Tuesday, September 12, 2017

Using the Motor Home for a River Shuttle on a Moving Day

We have been admiring the Madison River for the past week while we were camping in Ennis, Montana. We had determined that it was flowing too fast to try one of our boomerang kayak trips where we paddle upstream and then float back to the car. 

A company in town could take us 7 miles up the river so we could float back to the car, but the $30 shuttle fee didn't fit into our travel budget. We need two vehicles to be able to shuttle ourselves. Guess what? On moving day we have two vehicles on the road. The motor home is a rather large shuttle vehicle that won't fit into most river launch parking lots. But we had already scoped out our options south of Ennis, Montana and had a plan. When we pulled out of Ennis RV Village, Denisa drove the car to the take-out spot we had already scouted at the Palisades boat launch.

Mark followed behind in the motor home and picked her up, and we rode together 7 miles to Lyons Bridge where we would put the kayak in the water.

It was a cool morning, and we were certainly hoping we didn't dump ourselves into the chilly water on this float trip. It was windy, and between the wind and the current, we had some white caps in front of us. 

There were plenty of obstacles to help dump us. Rocks were sticking out of the water at irregular intervals. These were actually some of the easiest obstacles, because at least we could see them.

The trickier obstacles were the growlers. That is river-talk for large rocks just under the surface of water. You can't see them until your kayak is on top of them. That's when you can get dumped. Before we even got on the river, Denisa apologized for not seeing these rocks from her vantage point at the front of the boat.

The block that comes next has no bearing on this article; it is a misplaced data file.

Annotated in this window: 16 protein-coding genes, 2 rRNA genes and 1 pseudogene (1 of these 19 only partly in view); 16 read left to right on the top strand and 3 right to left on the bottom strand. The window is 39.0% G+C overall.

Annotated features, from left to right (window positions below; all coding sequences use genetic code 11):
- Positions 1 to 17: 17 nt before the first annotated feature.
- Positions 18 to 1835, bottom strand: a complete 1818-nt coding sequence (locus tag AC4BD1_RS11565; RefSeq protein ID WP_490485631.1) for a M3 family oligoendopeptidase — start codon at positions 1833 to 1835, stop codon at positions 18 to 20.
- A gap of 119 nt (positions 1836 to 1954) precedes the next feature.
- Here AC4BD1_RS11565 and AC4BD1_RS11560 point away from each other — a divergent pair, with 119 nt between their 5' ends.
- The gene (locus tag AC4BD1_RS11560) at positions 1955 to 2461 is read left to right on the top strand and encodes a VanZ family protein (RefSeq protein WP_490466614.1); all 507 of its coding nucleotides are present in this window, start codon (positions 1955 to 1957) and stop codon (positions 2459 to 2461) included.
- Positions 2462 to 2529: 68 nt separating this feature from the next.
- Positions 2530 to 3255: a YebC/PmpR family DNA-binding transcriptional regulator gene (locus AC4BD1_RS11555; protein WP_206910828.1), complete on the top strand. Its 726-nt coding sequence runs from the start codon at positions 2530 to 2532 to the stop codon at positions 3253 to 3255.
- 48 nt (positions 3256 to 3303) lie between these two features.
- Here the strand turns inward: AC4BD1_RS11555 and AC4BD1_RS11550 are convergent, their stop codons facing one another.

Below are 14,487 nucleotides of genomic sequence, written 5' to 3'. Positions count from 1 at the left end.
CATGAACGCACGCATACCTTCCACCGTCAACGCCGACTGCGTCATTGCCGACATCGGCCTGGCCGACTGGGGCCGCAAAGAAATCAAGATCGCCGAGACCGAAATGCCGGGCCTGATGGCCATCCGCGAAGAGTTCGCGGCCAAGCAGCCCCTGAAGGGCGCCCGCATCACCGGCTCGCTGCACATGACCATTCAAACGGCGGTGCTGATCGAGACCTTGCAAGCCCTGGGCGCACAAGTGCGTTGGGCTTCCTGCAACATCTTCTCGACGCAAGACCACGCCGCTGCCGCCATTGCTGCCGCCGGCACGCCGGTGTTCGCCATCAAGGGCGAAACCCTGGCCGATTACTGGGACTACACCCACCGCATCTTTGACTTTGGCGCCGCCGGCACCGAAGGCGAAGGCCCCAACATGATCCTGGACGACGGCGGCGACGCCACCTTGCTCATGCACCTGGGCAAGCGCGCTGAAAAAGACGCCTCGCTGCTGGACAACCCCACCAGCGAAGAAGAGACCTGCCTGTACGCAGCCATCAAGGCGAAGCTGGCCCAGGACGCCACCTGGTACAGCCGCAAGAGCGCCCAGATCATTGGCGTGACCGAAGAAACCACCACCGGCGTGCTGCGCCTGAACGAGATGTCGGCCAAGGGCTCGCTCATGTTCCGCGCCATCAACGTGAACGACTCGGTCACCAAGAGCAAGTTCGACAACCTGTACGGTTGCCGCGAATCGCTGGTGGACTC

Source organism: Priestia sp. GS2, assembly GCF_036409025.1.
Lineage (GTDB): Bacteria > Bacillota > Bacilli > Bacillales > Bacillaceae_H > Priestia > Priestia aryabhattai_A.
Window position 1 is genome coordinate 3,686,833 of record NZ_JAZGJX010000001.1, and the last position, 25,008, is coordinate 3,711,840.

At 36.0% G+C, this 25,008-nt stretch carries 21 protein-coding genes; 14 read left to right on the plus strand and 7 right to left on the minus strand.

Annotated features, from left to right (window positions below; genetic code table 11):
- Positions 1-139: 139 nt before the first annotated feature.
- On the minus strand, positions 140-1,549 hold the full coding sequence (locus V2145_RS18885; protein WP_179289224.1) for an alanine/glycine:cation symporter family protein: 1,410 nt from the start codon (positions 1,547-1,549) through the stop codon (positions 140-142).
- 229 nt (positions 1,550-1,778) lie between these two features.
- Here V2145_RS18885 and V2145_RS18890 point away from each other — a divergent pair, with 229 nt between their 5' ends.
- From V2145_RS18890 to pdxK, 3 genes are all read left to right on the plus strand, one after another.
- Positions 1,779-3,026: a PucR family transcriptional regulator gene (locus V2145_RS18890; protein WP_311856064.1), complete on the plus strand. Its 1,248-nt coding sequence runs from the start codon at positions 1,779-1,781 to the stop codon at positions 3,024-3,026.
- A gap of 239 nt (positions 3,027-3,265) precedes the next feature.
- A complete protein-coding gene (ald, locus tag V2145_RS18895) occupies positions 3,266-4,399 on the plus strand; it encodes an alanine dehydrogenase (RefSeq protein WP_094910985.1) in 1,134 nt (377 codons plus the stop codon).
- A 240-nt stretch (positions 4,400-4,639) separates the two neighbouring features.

An unexpected obstacle on the river were the boats of fishermen and women. We knew that the Madison River was a popular fly-fishing destination, and it was interesting to see the professional guides rowing their customers gently down the stream. We found that the going rate for an 8-hour fishing trip with a guide is around $600 with tip. So our free kayak trip is looking better all the time.

Sometimes we had all those obstacles at the same time. In the picture below we have a boat on the left, a growler in the middle, and rocks on the right. Considering that the Madison isn't a very wide river, it's hard to squeeze a kayak in between all those things.

Mark is a great rudder-man, and the current was doing all the work. Denisa's oars rarely touched the water in the entire 7-mile float down this picturesque river. We were obviously traveling faster than the fly-fishing boats, as we passed 23 of them. This is the river where the Robert Redford movie, "A River Runs Through It" was filmed, highlighting Montana's love of fly-fishing.

Our car was parked at the take-out at the Palisades Cliffs. It was a beautiful place with the tall rocky cliffs high above us.

Up to this time, our float trip had been flawless. Mark managed to miss all the obstacles, and kept the kayak floating through the rough water. But we misjudged the entrance into the boat dock and ended up on a gravel bar. We both had to get out of the kayak--it was almost a perfect trip!

So many things could have gone wrong with this kayak trip. What if we missed our take-out spot and floated past the car? What if we had forgotten to get the key to the car in the boat? What if we had forgotten the pump for inflating the kayak? There were lots of things to remember, but luckily we remembered all of them.

When we got the kayak dried and loaded into the car, it was a seven mile trip back to the put-in spot where the motor home was waiting for us. It was a successful self-shuttling river float trip using our two vehicles! Now it was just 35 miles down the highway to our next destination--Baker's Hole campground. This is a popular public campground just a few miles from the western entrance of Yellowstone National Park and there were more adventures waiting for us just to get a camping spot. But that's part of the next blog.

No comments:

Post a Comment